GARDEN GROVE : A Place for Help With Homework
Elizabeth Kiriakos says she “just loves” to go to the tutoring lab at Clinton Elementary School.
“It helps you to understand your work,” the 10-year-old said. “There’s always someone there for you if you need help.”
“One of my rules is always to do my homework,” she said. “I used to get Bs and Cs, and now I get A’s and Bs. It makes my father happy.”
Elizabeth and 50 to 60 other boys and girls attend the Clinton Kids Club Tutoring Lab that the Garden Grove Girls Club started in January to help children overcome language problems that can impair their education.
English is the second language for about 80% of the Clinton pupils, who sometimes have trouble getting help at home with their schoolwork, according to Director Jeannie Salazar. Frequently, both parents work and there is no adult supervision in the afternoons, she said.
Part-time staff members and about 10 volunteers coach the youngsters every weekday afternoon. The volunteer instructors, including several young men from the predominantly Latino community, also serve as good role models, Salazar said.
The main goal is to reinforce schoolwork. But the program also helps youngsters feel good about school and themselves and keeps them off the street and out of trouble, Salazar said.
Barbara Radcliff, who teaches fourth-, fifth- and sixth-grade English Plus classes to pupils receiving English classes for the first time, said that tutoring makes a dramatic difference in children’s attitudes.
“One of my sixth-grade girls got 100% on her math for the first time, and she was so excited when she came to tell me about it,” Radcliff said. “She was glad to be able to do better. She was no longer anxious about coming to school.”
There are benefits beyond academics, Radcliff said. “It gives the kids a place to stay and not just to watch television or hang out,” she said.
Salazar, the tutoring lab director, said the Girls Club is financing the program through a $300,000 grant from the California Youth Authority.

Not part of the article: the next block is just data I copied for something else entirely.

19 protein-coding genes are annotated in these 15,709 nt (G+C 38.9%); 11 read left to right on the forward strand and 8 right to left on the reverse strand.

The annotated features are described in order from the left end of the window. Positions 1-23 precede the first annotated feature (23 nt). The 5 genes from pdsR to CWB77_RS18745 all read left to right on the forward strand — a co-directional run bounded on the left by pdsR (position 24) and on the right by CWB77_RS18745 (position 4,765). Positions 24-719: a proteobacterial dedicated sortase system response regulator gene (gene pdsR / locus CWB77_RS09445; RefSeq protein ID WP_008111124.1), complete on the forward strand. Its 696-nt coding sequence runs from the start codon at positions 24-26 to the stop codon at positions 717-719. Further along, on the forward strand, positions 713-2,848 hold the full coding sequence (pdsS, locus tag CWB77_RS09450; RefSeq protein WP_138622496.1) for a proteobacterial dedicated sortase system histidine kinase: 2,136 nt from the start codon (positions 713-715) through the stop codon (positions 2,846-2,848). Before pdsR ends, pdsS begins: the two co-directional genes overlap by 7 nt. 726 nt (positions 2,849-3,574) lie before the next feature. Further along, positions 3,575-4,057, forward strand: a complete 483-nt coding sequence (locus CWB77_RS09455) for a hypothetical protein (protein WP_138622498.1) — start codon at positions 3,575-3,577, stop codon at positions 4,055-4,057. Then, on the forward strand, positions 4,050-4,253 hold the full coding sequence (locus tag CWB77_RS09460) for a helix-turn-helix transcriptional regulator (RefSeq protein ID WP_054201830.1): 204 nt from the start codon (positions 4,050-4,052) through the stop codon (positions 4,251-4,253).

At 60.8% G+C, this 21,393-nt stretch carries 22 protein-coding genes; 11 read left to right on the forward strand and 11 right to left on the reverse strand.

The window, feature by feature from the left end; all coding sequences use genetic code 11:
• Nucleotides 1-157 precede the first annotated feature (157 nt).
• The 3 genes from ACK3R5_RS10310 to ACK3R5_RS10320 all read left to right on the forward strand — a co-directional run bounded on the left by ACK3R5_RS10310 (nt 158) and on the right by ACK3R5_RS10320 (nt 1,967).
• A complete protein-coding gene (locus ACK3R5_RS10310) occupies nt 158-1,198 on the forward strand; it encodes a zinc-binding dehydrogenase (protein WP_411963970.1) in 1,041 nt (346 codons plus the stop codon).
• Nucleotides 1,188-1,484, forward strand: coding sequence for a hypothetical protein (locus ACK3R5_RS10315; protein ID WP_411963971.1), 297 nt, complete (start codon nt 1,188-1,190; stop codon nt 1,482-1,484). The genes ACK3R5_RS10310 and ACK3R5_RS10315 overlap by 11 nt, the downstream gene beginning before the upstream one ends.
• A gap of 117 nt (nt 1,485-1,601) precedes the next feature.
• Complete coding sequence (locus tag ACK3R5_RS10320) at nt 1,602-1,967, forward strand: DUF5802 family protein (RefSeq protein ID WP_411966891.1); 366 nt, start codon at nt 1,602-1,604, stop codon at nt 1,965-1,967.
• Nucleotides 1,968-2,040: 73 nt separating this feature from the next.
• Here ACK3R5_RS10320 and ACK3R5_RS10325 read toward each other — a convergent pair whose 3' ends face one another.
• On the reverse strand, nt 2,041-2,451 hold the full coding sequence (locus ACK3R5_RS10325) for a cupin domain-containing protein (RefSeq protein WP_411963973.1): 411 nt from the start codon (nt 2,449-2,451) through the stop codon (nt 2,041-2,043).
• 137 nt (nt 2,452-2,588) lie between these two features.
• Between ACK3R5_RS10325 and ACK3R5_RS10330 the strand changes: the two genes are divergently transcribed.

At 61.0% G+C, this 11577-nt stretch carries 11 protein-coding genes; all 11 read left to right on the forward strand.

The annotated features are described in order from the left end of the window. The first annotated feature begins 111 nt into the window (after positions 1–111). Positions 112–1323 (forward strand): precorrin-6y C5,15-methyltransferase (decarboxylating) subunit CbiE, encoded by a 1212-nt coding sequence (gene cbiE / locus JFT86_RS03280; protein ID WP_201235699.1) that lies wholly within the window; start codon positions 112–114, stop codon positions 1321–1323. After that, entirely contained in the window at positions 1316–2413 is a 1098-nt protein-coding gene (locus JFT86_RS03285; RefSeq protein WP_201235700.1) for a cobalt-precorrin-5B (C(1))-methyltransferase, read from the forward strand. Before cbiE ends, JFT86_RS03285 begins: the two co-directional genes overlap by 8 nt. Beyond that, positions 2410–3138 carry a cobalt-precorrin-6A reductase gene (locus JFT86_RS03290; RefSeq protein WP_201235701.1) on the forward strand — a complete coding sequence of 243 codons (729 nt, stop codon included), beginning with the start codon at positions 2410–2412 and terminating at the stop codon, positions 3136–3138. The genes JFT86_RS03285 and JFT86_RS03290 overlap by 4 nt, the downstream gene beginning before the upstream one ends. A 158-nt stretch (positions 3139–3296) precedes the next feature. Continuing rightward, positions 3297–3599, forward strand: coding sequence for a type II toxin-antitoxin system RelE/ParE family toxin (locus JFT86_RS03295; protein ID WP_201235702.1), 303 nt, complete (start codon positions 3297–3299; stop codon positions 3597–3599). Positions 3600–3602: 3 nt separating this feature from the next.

There are plans to buy two modular trailers that will be installed on the Clinton campus this summer, she said. The lab is expected to expand to morning sessions in September.
The tutoring is being offered in the school’s multipurpose room.
After they complete their homework, the kids get to play chess and checkers and other games in which they have to use their brains.
Tran Vu, 8, who wants to be a teacher, was getting help on her spelling and math. She likes games the best, though, she said.
Before each session, Salazar asks the lively but well-behaved children to recite lab rules that they themselves drew up.
“We remind them that these are their rules, and we don’t have any trouble,” she said.
No running, skidding or sliding is allowed in the room, the children decided. Other rules are: no spitting (inside or out), no bad words or cussing, no throwing of food, keep hands and feet to one’s self and show respect to adults and other kids.
Speakers are scheduled later this spring to encourage youngsters to steer clear of gang activities.
The children in the program are classified as being at risk because they lack afternoon supervision or have learning problems because of language barriers, Salazar said.